A Glimpse in their Lives
Chuck Huggins is best known as the longtime president/ CEO of See's Candies, Inc., but could also be described as a "man for all seasons."
Along with his corporate achievements, he is a community and civic leader, a philanthropist, strong family man and lifetime jazz aficionado.
Raised in Portland, Ore., Higgins served as a U.S Army paratrooper in World War II. He then attended Kenyon college in Gambier, Ohio, receiving his degree in English Literature in 1949.
After college, he and his young wife, Marian (better known as Mime) headed West. In 1951, he began his half-century-plus relationship with See's candies, first as manager of the company's packaging department and followed by every other position in the organization until he was named president/ CEO in 1972.
Today, the company hs more than 5,000 employees and 200-plus stores throughout the western United States and sales revenues in excess of $300 million.
Gertrude Wilks' non-narrative resume simply lists her career activities, workshops and seminars, current and past activities, awards and honors -- stretching it out to six closely typed pages.
"I thought I could change the world," she said. And Wilks is not finished trying. At 75, the longtime East Palo Alto resident continues to serve on community boards organize willing hands and minds.
Born in Duboc, La. to a poor, struggling black sharecropper family, she learned quickly about hard work. She also learned about "making a way out of no way."
She met her husband, Otis, as a teenager and they married when she was just 17. The two told no one of their marriage until she graduated from high school in 1947. That marriage would last for 54 years and through three children and several foster children.
Perhaps her best-known roles were as director and founder of Mothers for Equal Education in East Palo Alto, which eventually led to her becoming director of a small private school in that community known as the Nairobi Day and High School.
Andy Doty and his family arrived in Palo Alto in 1963, ready to take a position at Stanford University to do "general public relations stuff." Within a few years of that quiet start, Doty became a very public presence.
As a principal spokesperson for Stanford University, he became the bridge between Stanford and the surrounding communities. When Doty retired from Stanford in 1993, the Palo Alto City Council praised his integrity and success in improving relations between the university and the community.
As director of community relations at Stanford, Doty realized effective communication between Stanford and its surrounding communities could only occur if he actually left campus.
"I found early on at Stanford that I should really know what the community was thinking and the best way for doing that was to get out in the community.
A historian who understands economics and financeA longtime member and past president of the Stanford Historical Society, Rosemary McAndrews was named one of the university's "most unforgettable personalities of the past 25 years" in a poll of the society's members held last year.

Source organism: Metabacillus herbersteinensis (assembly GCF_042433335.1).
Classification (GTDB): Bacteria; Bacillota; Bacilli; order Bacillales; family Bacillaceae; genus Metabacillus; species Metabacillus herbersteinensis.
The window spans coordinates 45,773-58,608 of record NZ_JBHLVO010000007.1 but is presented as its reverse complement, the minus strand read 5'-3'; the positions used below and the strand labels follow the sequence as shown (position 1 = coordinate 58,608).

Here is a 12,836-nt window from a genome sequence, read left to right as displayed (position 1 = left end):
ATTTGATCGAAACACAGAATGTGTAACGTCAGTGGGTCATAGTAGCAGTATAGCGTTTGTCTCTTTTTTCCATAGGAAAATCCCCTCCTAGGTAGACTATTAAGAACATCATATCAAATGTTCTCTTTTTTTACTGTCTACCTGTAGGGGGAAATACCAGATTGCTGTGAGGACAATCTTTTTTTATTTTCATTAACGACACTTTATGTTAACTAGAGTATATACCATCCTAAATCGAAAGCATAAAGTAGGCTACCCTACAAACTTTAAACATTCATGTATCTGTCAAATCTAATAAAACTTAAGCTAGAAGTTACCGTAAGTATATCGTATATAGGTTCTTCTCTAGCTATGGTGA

According to the society's current president, Bob Hamrdla, "Rosemary is eminently sensible. She is a straight talker who says what she means and I have a lot of respect for her viewpoint. She has been a splendid contributor to the society, bringing to its board a valuable understanding of economics and finance -- not something historians are generally known for!"
Aside from the historical society, Rosemary has lent her talents and expertise to a number of other academic, government and arts organizations.
She was also a member of the Avenidas board for six years, retiring in 2000. "We agonized for some time over the change of name from the Senior Coordinating Council to Avenidas," she said. "We wanted to drop the slightly pejorative 'senior,' and finally decided on the word for avenue, which also translates to a way or path."
Palo Alto is fortunate to have Avenidas, she said. "It is not
Residents remembers Palo Alto's simpler timesAllan Brown has done much to change the face of the Midpeninsula -- and much to preserve the way it was.
Born and raised during a time when chicken farms thrived along Middlefield Road, Brown's roots go deep in Palo Alto. He was born in 1927 and with his four brothers -- Bob, Lawrence, Dan and Donal -- roamed the region of open fields, creeks and wooded canyons in the hills.
Brown and his brother, Bob, took over the Vance M. Brown & Sons construction firm after the early death of their father in 1956, and maintained the company -- now managed by one of Bob's sons, Loren -- as Vance Brown Inc. Long committed to environmental and social causes, including efforts to promote jobs and improve social services for East-of-Bayshore communities, Brown's commitments increased after he reduced his management role in the construction/property management business in 1990.
A good friend to music and the artsWith a pink flower tucked in her snow-white hair, Shirley Kelley stood out from the rest of the crowd. Tall and slim, this fourth-generation Californian is a well-known Bay Area native. Along with her husband, Ryland, the two are not only great supporters of music and arts in the area, but have served on several boards of various local nonprofit organizations.
Born in San Mateo in 1926, Kelley spent her youth outdoors -- swimming, hiking, biking and roller-skating. She remembers family trips to the stadium to watch Stanford play. Her father, even though a UC Berkeley graduate, loved Stanford's football team.
After graduating from Burlingame High School, the 16-year-old Kelley went around the corner to Stanford University to study communications and political science. "I loved writing and politics, so that was the right choice for me," she said.